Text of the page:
Choose firm, smooth, well-shaped carrots with good colour, without cracks or dry spots. Carrots with many small rootlets are old. Frozen carrots are available in whole, sliced, or crinkle-cut forms. It is best to choose fresh or frozen as canned products are nutrient deficient.
Dehydrating carrots is also a great way to store that garden surplus. Adding dehydrated carrots to various dishes increases their vitamin A, calcium, and phosphorus content.
Refrigerate carrots in plastic bags for short term storage; trim, peel and blanch for longer storage. When I was a child we packed our carrots in boxes of sand and stored them in the cellar. Vendors at the Farmer's Market have root cellars with the appropriate temperature to maintain carrots throughout the year.
The joy of the carrot is its versatility. Raw, it is used as a garnish, carrot sticks, salad, added to salads, shredded and added to sandwich fillings, and as juice. Cooked carrots are used plain as a vegetable, stir fried, in casseroles, soups, stews, muffins, cakes, cookies, bars, pancakes, breads, pastas, etc...
My family's favourite
2 cups whole wheat pastry flour
2 teaspoons baking powder
1 teaspoon baking soda
1 teaspoon cinnamon
1/2 teaspoon nutmeg & allspice
In another bowl, mix:
1 1/2 cups melted honey
1 cup olive oil
Add flour mixture.
2 cups finely shredded raw carrots (about six medium sized)
8 ounces crushed, drained pineapple
1 cup raw sunflower seeds
1/2 cup shredded coconut
Stir until well mixed.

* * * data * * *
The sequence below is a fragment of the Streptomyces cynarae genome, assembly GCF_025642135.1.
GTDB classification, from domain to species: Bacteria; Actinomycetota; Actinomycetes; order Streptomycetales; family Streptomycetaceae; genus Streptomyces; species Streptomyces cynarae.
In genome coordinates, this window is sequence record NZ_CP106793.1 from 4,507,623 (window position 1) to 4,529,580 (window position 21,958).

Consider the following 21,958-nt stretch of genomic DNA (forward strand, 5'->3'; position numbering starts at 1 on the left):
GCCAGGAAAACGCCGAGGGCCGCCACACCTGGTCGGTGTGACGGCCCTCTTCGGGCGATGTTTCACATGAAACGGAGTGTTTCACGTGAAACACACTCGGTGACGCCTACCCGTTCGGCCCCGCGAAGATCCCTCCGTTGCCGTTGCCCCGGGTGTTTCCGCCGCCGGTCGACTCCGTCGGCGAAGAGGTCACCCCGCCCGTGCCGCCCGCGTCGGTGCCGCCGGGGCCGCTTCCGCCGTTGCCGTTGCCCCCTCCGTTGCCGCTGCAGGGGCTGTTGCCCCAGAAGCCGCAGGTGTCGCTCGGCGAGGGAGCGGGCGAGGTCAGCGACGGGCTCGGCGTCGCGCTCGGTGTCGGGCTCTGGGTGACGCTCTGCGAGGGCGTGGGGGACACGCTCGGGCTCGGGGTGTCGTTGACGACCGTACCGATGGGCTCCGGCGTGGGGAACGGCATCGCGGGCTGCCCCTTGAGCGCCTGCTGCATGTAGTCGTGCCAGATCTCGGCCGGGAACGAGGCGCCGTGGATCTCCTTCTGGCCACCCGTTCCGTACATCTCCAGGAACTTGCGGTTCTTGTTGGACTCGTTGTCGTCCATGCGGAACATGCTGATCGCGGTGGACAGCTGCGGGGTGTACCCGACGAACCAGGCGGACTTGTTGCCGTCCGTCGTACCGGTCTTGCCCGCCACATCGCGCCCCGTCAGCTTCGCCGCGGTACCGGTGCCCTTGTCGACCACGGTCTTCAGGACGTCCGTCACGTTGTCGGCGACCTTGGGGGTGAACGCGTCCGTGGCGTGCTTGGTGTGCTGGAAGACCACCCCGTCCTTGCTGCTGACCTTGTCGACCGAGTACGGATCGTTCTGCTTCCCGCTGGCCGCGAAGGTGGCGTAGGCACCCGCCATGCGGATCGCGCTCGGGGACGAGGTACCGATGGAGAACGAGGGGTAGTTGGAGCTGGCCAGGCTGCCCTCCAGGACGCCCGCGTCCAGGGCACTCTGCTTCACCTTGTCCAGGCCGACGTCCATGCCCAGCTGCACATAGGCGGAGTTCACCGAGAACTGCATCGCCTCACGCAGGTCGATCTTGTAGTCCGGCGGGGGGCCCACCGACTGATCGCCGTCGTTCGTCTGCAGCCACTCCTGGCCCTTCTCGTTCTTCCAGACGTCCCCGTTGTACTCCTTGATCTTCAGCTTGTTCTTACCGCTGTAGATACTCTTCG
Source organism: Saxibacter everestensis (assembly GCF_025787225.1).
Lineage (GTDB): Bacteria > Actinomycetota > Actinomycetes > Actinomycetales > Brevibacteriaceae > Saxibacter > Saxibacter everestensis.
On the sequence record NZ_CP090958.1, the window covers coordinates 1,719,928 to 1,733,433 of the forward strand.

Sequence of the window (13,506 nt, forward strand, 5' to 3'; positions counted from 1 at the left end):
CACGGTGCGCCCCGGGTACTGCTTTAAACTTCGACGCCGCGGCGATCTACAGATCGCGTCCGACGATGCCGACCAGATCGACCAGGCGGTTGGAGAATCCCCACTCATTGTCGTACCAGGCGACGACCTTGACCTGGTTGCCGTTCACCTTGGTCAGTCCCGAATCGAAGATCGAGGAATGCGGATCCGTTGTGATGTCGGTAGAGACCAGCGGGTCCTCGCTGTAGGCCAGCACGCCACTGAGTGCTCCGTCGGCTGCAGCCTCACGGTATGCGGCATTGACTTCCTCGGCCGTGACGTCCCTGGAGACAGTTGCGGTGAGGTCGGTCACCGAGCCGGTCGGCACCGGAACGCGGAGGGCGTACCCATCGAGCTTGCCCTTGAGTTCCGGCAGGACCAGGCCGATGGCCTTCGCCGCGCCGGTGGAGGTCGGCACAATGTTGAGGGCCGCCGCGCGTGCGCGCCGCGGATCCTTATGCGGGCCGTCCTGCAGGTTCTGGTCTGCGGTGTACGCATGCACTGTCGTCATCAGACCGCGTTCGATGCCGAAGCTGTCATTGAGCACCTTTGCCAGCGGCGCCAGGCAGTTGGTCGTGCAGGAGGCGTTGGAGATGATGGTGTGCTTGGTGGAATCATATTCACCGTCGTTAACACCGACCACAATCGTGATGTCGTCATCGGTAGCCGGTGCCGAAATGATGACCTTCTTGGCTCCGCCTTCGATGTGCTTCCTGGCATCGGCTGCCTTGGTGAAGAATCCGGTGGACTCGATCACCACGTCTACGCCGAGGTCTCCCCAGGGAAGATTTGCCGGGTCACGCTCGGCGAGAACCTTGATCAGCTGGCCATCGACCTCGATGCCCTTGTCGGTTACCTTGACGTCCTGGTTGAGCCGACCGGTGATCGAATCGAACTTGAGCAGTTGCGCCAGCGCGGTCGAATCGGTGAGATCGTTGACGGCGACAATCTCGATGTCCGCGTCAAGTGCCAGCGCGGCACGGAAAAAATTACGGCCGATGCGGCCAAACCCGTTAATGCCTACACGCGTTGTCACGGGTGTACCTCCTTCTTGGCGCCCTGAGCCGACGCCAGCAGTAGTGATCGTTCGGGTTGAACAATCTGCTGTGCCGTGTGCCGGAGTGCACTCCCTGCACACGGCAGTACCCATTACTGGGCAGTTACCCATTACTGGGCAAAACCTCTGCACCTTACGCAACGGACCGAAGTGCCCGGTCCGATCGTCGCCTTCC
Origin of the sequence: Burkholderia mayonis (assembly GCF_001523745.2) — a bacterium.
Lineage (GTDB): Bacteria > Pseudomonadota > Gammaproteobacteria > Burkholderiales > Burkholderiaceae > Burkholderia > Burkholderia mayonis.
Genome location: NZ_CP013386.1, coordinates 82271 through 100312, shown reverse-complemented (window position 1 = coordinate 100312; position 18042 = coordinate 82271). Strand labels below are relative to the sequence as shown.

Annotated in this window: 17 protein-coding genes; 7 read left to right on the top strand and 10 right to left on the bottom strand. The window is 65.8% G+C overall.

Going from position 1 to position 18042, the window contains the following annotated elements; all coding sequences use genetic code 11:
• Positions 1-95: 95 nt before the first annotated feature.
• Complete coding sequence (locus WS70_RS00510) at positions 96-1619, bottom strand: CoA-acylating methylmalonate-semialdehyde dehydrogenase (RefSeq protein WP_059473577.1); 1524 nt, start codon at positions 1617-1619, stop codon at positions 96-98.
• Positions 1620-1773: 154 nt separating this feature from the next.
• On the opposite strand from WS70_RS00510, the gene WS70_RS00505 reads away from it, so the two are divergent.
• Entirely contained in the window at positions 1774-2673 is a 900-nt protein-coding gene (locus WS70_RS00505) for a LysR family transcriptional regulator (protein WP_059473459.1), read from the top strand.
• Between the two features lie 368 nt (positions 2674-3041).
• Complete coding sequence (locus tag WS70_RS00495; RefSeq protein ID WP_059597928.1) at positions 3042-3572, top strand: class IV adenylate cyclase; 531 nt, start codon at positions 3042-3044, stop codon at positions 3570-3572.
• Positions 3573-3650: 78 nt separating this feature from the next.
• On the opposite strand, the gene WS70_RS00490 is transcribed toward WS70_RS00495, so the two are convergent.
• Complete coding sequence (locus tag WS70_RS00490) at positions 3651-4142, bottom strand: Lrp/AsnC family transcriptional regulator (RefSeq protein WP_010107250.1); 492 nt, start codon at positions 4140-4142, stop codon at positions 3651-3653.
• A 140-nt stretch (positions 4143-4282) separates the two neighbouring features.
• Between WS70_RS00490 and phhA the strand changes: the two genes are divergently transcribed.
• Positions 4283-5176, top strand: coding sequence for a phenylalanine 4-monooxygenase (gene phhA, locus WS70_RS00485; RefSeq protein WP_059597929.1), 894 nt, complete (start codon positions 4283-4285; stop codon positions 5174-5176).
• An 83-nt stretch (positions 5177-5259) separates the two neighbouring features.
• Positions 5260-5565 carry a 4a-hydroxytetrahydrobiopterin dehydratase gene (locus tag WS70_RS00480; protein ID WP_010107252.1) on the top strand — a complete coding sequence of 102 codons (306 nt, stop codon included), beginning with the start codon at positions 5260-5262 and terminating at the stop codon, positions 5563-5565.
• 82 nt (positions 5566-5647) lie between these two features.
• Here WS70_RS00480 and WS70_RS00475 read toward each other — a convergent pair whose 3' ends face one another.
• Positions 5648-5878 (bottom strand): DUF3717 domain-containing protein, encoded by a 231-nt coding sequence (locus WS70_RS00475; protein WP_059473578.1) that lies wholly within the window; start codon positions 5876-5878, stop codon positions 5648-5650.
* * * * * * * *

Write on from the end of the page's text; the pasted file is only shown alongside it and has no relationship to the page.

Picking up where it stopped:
Oil and flour a thirteen by nine inch pan. Bake at 325°F for 40 to 55 minutes.
Cool on rack. Ice with cream cheese icing.
Carrots In Cream Sauce*
1 large or 2 small carrots
1 teaspoon butter
1/8 teaspoon thyme
Sea salt and pepper to taste
2 teaspoons sour cream or yogurt
1 teaspoon milk or rice/nut milk
Wash the carrot(s) and cut into long, thin strips. Melt butter in a pan and sauté the carrot strips for 8 minutes or until they are still slightly crunchy. Sprinkle with thyme, salt and pepper and remove pan from heat. Stir in the sour cream or yogurt and the milk and re-heat. Serve hot.
1 cup grated carrots
1/2 cup grated apple
In small bowl, combine:
1 tbsp. flax oil
1 1/2 tbsp. orange juice
1 tsp. lemon juice
Add to carrots and mix well. Serve immediately or store in fridge.
Add soaked raw pumpkin and/or raw sunflower seeds.
"Excellent for building and
healing the body"
To make approximately one quart, clean the following (organic if possible):
7 to 8 large fresh carrots
1/2 medium beet
1 stalk celery
Piece of peeled fresh ginger, size of thumbnail
Sprig of fresh parsley
Put through juicer and enjoy!
1 cup finely grated carrots
1/2 cup finely grated zucchini
1/4 cup chopped onion
1/4 cup whole grain flour
2 tbsp. parmesan cheese
dash garlic powder
Blend (may combine in a bowl for a pancake with more texture).
Spread on medium hot skillet in thin circles and cook until browned. Flip and brown other side. Yummy with a dab of butter and a sprinkle of sea salt.
* Taken from Nutrition, Cooking & Healing, P.Millis
References: Foods That Heal, Bernard Jensen, MD; Earl Mindell's Vitamin Bible, Earl Mindell; The Whole Foods Encyclopedia, Rebecca Wood; PowerFoods, Stephanie Beling, MD; Food and Nutrition Encyclopedia Second Edition; Complete Guide to Food and Cooking, Better Homes and Gardens.
The above is information regarding nutritious foods and is not intended to replace any instruction from medical or health professionals.
Paulette Millis lives and works in Saskatoon
as a counsellor and nutritional consultant. Her book, Eat Away Illness, and cookbook, Nutrition, Cooking and Healing, are available in health food stores or by calling Paulette at (306) 244-8890, emailing: firstname.lastname@example.org, or by visiting www.healingwithnutrition.ca.